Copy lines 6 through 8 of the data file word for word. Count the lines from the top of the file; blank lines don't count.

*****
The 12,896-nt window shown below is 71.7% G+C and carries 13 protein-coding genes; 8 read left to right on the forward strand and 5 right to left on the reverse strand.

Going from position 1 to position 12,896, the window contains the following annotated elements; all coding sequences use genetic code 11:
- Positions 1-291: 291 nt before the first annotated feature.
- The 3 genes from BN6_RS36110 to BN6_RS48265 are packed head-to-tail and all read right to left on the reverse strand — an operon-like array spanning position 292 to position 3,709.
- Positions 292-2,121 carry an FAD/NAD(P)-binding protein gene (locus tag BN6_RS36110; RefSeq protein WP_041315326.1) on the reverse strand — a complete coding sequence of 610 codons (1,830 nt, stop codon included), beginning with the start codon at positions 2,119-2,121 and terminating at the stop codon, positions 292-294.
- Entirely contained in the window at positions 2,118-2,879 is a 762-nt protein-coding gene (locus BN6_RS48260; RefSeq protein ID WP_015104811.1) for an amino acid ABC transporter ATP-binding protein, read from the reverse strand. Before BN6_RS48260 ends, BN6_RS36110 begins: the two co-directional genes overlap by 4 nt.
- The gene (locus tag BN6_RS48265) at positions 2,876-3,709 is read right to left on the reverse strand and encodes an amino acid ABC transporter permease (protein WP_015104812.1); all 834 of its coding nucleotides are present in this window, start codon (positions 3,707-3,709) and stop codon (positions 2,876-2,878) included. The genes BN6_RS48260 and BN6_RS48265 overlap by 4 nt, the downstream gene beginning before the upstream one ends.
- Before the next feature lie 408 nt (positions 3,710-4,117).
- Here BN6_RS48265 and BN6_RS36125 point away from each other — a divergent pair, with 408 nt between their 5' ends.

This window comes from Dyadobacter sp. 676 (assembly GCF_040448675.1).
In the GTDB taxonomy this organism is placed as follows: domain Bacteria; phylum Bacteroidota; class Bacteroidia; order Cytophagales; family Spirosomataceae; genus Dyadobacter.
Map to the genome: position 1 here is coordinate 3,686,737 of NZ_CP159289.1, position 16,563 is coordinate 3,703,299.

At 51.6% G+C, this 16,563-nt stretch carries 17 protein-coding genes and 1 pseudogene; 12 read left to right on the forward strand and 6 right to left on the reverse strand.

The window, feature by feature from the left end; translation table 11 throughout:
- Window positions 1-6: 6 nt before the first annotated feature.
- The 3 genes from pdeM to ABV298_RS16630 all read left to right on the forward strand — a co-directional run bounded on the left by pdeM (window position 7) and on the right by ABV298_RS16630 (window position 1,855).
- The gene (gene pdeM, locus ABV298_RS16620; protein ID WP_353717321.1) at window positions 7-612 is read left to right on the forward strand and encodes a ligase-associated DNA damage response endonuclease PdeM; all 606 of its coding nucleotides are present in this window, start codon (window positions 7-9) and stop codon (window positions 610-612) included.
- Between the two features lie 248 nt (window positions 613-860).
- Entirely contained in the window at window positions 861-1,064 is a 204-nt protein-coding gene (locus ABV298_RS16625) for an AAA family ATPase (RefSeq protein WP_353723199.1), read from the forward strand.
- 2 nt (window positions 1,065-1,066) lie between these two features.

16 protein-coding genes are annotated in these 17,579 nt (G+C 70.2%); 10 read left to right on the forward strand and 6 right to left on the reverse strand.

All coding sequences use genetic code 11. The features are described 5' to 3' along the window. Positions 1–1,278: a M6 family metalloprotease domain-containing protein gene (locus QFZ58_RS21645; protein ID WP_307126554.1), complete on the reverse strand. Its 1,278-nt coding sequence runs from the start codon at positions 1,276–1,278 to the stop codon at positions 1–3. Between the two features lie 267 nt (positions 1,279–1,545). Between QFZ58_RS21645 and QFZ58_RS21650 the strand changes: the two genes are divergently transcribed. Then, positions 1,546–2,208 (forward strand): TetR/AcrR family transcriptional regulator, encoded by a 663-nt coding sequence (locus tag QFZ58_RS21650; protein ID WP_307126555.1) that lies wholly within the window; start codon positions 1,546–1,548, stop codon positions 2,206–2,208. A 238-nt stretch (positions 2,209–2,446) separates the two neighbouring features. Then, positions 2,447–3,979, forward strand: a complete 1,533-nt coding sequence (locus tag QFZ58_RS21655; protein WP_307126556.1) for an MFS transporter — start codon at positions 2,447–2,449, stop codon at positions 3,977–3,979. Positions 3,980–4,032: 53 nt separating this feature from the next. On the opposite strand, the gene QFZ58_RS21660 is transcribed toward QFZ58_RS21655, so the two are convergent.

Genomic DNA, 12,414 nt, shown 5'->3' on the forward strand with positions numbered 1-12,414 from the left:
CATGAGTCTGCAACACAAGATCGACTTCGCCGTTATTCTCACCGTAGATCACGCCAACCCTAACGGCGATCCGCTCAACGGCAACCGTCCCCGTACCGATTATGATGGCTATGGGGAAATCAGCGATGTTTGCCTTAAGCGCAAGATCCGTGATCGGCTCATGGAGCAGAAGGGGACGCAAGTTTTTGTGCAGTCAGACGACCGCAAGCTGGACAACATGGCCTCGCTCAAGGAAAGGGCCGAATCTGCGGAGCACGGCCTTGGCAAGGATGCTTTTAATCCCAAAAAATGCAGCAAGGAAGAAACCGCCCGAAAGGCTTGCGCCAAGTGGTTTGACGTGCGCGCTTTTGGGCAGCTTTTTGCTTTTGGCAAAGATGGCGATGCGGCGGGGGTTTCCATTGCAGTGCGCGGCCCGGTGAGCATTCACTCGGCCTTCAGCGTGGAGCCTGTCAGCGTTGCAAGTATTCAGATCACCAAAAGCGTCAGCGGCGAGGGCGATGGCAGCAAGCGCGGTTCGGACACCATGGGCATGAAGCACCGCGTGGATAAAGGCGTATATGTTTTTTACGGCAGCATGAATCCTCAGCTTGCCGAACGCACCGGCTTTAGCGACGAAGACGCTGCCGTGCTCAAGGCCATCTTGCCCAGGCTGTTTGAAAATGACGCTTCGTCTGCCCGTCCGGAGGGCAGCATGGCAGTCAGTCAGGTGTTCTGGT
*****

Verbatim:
- Entirely contained in the window at positions 2,118-2,879 is a 762-nt protein-coding gene (locus BN6_RS48260; RefSeq protein ID WP_015104811.1) for an amino acid ABC transporter ATP-binding protein, read from the reverse strand. Before BN6_RS48260 ends, BN6_RS36110 begins: the two co-directional genes overlap by 4 nt.
- The gene (locus tag BN6_RS48265) at positions 2,876-3,709 is read right to left on the reverse strand and encodes an amino acid ABC transporter permease (protein WP_015104812.1); all 834 of its coding nucleotides are present in this window, start codon (positions 3,707-3,709) and stop codon (positions 2,876-2,878) included. The genes BN6_RS48260 and BN6_RS48265 overlap by 4 nt, the downstream gene beginning before the upstream one ends.
- Before the next feature lie 408 nt (positions 3,710-4,117).